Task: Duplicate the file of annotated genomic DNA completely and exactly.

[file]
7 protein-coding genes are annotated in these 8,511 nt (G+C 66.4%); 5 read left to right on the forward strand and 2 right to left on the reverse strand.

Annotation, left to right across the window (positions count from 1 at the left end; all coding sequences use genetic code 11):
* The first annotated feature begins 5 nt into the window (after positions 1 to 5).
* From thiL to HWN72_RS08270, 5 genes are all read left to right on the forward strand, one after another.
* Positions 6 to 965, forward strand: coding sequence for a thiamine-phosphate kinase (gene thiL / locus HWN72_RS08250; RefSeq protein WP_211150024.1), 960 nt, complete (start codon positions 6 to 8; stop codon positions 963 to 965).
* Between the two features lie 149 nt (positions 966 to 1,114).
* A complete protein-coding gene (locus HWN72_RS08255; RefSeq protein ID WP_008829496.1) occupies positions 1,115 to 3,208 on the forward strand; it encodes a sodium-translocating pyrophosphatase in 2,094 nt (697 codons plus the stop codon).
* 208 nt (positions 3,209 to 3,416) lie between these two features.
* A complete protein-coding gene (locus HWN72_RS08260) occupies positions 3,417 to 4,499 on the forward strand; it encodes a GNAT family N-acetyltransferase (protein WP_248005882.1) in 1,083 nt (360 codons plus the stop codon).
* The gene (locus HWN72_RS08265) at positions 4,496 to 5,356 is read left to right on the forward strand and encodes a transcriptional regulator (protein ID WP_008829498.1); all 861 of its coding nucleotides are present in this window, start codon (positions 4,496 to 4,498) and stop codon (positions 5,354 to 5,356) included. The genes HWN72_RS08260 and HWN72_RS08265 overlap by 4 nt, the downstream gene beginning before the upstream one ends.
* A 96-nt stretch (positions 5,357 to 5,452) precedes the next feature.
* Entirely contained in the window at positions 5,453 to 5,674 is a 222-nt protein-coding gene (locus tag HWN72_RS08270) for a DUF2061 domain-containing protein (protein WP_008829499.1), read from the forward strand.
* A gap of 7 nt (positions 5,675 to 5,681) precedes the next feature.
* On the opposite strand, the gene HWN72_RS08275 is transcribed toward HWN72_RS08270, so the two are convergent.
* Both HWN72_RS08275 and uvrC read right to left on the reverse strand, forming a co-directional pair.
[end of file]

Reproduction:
7 protein-coding genes are annotated in these 8,511 nt (G+C 66.4%); 5 read left to right on the forward strand and 2 right to left on the reverse strand.

Annotation, left to right across the window (positions count from 1 at the left end; all coding sequences use genetic code 11):
* The first annotated feature begins 5 nt into the window (after positions 1 to 5).
* From thiL to HWN72_RS08270, 5 genes are all read left to right on the forward strand, one after another.
* Positions 6 to 965, forward strand: coding sequence for a thiamine-phosphate kinase (gene thiL / locus HWN72_RS08250; RefSeq protein WP_211150024.1), 960 nt, complete (start codon positions 6 to 8; stop codon positions 963 to 965).
* Between the two features lie 149 nt (positions 966 to 1,114).
* A complete protein-coding gene (locus HWN72_RS08255; RefSeq protein ID WP_008829496.1) occupies positions 1,115 to 3,208 on the forward strand; it encodes a sodium-translocating pyrophosphatase in 2,094 nt (697 codons plus the stop codon).
* 208 nt (positions 3,209 to 3,416) lie between these two features.
* A complete protein-coding gene (locus HWN72_RS08260) occupies positions 3,417 to 4,499 on the forward strand; it encodes a GNAT family N-acetyltransferase (protein WP_248005882.1) in 1,083 nt (360 codons plus the stop codon).
* The gene (locus HWN72_RS08265) at positions 4,496 to 5,356 is read left to right on the forward strand and encodes a transcriptional regulator (protein ID WP_008829498.1); all 861 of its coding nucleotides are present in this window, start codon (positions 4,496 to 4,498) and stop codon (positions 5,354 to 5,356) included. The genes HWN72_RS08260 and HWN72_RS08265 overlap by 4 nt, the downstream gene beginning before the upstream one ends.
* A 96-nt stretch (positions 5,357 to 5,452) precedes the next feature.
* Entirely contained in the window at positions 5,453 to 5,674 is a 222-nt protein-coding gene (locus tag HWN72_RS08270) for a DUF2061 domain-containing protein (protein WP_008829499.1), read from the forward strand.
* A gap of 7 nt (positions 5,675 to 5,681) precedes the next feature.
* On the opposite strand, the gene HWN72_RS08275 is transcribed toward HWN72_RS08270, so the two are convergent.
* Both HWN72_RS08275 and uvrC read right to left on the reverse strand, forming a co-directional pair.